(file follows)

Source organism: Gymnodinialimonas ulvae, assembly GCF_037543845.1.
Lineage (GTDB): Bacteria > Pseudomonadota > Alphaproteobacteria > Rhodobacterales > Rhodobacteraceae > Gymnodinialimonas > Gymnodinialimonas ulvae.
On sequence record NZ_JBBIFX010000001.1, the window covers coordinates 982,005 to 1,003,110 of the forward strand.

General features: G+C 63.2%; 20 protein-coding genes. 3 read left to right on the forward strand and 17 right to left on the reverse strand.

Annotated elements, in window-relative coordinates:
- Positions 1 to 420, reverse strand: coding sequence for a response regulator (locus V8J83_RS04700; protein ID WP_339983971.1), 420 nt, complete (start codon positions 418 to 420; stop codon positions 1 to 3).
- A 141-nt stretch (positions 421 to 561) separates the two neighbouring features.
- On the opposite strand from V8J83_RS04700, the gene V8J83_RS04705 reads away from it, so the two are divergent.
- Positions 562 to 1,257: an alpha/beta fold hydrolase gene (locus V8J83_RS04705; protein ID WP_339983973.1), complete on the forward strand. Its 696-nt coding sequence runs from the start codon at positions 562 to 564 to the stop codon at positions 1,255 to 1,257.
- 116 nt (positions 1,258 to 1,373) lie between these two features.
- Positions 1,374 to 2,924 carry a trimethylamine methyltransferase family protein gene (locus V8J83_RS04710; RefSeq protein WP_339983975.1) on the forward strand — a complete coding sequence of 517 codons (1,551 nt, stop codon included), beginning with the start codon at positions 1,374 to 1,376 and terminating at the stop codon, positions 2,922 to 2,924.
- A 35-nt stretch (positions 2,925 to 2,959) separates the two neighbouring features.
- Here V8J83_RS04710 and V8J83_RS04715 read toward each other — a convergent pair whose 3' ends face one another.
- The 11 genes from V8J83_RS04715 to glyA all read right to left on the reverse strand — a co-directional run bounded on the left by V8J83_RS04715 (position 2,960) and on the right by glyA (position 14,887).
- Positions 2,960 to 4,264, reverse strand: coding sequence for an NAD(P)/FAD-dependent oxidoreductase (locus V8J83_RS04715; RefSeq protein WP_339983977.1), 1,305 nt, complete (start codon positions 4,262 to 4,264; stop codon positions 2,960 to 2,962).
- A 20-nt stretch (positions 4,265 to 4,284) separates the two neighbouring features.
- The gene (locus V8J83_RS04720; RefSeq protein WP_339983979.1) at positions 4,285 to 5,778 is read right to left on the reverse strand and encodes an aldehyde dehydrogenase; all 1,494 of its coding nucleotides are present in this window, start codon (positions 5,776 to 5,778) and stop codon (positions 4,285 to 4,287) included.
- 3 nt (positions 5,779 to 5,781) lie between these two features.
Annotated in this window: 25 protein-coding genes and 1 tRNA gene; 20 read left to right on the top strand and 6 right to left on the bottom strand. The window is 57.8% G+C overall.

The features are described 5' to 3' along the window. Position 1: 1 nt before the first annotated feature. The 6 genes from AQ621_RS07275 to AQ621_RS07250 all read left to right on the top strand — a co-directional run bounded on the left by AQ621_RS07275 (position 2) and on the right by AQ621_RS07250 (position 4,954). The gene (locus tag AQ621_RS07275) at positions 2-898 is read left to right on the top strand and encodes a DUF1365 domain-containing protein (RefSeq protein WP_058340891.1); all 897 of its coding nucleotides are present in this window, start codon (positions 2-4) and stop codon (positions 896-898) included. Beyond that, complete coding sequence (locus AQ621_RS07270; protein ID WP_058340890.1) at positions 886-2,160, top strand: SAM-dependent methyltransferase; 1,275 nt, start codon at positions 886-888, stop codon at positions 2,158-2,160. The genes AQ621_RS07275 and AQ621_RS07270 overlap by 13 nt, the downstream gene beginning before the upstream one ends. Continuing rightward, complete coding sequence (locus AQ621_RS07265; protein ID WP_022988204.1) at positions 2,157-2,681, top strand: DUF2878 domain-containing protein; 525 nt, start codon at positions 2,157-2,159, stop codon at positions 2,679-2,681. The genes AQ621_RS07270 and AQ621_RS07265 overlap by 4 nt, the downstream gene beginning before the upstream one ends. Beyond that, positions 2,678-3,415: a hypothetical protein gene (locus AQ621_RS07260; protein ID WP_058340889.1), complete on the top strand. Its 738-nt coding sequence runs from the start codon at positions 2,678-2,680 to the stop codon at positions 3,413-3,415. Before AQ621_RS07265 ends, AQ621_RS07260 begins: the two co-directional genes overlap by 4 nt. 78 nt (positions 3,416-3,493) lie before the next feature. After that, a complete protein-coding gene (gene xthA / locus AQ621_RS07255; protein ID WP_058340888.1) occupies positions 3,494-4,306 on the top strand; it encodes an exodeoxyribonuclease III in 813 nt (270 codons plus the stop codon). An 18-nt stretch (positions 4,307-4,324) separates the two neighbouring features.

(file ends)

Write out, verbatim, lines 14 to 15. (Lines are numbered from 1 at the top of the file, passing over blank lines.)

- The 11 genes from V8J83_RS04715 to glyA all read right to left on the reverse strand — a co-directional run bounded on the left by V8J83_RS04715 (position 2,960) and on the right by glyA (position 14,887).
- Positions 2,960 to 4,264, reverse strand: coding sequence for an NAD(P)/FAD-dependent oxidoreductase (locus V8J83_RS04715; RefSeq protein WP_339983977.1), 1,305 nt, complete (start codon positions 4,262 to 4,264; stop codon positions 2,960 to 2,962).